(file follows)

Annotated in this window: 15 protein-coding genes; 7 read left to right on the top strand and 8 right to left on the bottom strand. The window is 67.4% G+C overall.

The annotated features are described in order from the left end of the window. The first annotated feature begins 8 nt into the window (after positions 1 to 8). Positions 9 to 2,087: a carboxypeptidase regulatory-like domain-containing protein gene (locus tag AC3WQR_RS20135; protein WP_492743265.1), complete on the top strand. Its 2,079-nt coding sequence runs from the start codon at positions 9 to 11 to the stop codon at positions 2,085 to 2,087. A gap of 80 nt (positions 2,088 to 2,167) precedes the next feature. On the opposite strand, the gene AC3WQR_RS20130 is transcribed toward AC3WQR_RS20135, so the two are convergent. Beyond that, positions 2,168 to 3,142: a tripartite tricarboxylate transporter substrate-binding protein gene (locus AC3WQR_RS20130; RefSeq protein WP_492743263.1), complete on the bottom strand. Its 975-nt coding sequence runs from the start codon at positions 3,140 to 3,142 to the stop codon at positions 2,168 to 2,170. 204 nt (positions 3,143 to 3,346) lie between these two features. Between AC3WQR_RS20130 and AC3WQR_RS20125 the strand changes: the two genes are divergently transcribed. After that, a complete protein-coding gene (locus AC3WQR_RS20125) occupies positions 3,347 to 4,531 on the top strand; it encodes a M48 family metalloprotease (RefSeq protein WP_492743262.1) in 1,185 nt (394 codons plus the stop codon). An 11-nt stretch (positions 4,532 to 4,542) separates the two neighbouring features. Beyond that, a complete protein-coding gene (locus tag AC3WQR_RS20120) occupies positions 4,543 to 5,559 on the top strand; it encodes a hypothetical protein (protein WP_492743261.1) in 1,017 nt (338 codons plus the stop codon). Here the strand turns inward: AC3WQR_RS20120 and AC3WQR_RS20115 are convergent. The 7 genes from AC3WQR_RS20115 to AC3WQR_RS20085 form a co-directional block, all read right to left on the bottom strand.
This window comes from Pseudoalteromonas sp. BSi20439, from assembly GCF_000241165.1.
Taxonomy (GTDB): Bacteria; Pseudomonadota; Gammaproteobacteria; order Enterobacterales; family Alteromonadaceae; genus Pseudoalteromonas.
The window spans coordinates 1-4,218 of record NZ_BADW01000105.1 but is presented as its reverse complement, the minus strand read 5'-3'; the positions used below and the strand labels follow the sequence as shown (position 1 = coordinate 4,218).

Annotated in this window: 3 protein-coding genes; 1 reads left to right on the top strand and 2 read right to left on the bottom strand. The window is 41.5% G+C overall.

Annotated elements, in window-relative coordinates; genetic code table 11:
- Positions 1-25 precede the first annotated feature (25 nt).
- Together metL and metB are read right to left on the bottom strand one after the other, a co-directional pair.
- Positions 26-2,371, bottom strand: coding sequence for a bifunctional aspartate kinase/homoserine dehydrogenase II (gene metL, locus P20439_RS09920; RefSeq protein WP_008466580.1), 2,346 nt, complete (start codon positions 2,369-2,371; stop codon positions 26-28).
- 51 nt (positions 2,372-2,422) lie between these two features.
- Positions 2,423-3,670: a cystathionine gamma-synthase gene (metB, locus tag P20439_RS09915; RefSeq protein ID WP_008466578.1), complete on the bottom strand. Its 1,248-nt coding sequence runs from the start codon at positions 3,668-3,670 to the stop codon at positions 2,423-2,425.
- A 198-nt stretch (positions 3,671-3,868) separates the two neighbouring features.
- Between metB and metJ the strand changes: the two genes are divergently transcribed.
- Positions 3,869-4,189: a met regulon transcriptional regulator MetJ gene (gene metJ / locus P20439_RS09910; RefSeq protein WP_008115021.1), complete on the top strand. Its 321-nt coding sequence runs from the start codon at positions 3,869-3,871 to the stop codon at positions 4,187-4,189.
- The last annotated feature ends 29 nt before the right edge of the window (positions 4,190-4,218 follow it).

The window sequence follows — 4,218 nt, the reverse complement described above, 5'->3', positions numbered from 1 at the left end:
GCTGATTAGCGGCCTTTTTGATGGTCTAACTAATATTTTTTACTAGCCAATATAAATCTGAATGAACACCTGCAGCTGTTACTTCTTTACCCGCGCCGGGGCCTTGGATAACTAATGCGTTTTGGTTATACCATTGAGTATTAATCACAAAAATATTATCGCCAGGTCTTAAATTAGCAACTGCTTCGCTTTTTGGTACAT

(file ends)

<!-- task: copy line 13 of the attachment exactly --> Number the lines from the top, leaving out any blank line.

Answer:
- A 198-nt stretch (positions 3,671-3,868) separates the two neighbouring features.